The film delves into the theme of clumsy expressions of love that push loved ones away. The narrative follows various animals, from fish to birds and reptiles, each representing a different stage in the family’s life and relationships. Despite the simple plot, the film emphasizes the underlying emotional dispositions of the characters through moments of reflection and contemplation. The past and its impact on the present are explored, creating a melancholic and introspective atmosphere. The animation technique and expressive visuals enhance the emotional impact of the story, conveying a sense of loss and unresolved emotions.


      Best Animated Short Film (Student Category) – Special Mention


      Elena Felici

      BusLine35A is an animated short film that takes a unique perspective on harassment. Created by director and animator Elena Felici and a team of students from the Animation Workshop of the VIA University College in Denmark, the film was released on the International Day for the Elimination of Violence against Women. It uses a mix of 3D stop-motion animations and 2D animated sketches to tell the story of a sexual harassment incident from the point of view of the passive spectators, the other passengers on a bus.

      The film is influenced by directors Roy Anderson, Don Hertzfeldt, and Wes Anderson, adopting a covertly ironic narrative and visual style. The narrator’s childish and simplistic tone reflects how bystanders tend to fabricate absurd excuses rather than intervening in such situations. The irony aims to create a dualism in the audience, making them laugh while witnessing a tragic situation, just as the characters in the film try to downplay the severity of the harassment to avoid taking action.

      The director’s personal experiences and reflections on egoism and individualism inspired the film’s theme, focusing on the bystander effect. The film aims to encourage viewers to introspectively consider the complexities of episodes of sexual harassment. It depicts the detachment and embarrassment felt by passive spectators, contrasting the violence happening in the background with the comical inefficacy of those who witness it. The narrator represents the voice in their head making justifications to avoid intervening.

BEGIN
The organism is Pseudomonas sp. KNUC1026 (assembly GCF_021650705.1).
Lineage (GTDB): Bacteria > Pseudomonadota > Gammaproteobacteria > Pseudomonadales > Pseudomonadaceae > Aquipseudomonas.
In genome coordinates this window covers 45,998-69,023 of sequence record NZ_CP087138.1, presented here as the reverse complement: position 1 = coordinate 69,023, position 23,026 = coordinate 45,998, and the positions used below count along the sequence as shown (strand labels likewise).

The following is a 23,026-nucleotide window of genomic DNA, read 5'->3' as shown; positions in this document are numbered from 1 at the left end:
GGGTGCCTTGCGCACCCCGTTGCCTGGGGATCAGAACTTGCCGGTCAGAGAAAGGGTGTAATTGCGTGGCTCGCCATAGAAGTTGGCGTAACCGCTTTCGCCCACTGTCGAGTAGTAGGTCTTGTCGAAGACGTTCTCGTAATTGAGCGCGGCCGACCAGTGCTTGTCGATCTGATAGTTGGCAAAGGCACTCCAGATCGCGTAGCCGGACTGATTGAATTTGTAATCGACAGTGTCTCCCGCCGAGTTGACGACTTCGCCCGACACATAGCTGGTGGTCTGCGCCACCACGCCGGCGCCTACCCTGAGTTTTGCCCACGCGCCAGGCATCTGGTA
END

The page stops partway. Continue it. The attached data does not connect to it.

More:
The film was technically created using Autodesk Maya for 3D animation, Arnold for rendering, and Substance Painter for texturing and shading. Crayon textures were scanned and utilized as well in the production process.


      Best Animated Short Film For Kids – Winner

      Là dove la notte

      Francesco Filippini

      Là dove la notte is a film directed by Francesco Filippini that tells the story of Pic Whitman, an eight-year-old boy who embarks on a mystical journey with his grandmother to discover their Native American origins.


      Best Animated Short Film For Kids – Special Mention


      Hugo Caby, Antoine Dupriez, Aubin Kubiak, Lucas Lermytte and Zoé Devise

      Migrants is a digital animated film that follows two polar bears forced into exile due to global warming. Along their journey, they encounter brown bears and attempt to cohabitate. The film’s animation impressively imitates the textures of stop-motion puppets, with the animal characters appearing to be composed of knitted materials.

      The attention to detail in the woven characters, reminiscent of other stop-motion filmmakers’ work, adds to the film’s appeal. The believable movements and mannerisms of the animated bears contribute to their emotional portrayal, allowing their sorrow and fear to be expressed subtly through their bodies rather than their faces. The film also incorporates environmental themes, with ocean foam resembling ecologically harmful materials, highlighting the impact of human actions on wildlife and nature.


      Special Mention

      Il Mondo di Sotto

      Benedetta Sani

      Il Mondo di Sotto (The Underworld) is an animated short film directed by Benedetta Sani. The film tells the story of a divine maiden who discovers the intoxicating beauty of the narcissus flower. She realizes that the radiant beauty of the flower exists on the surface because of the existence of the underworld, a hidden world beneath the ground where a buried seed has fertilized the earth. The film explores the concept that nothing can be born without death and nothing can shine without the unknown darkness of the underworld.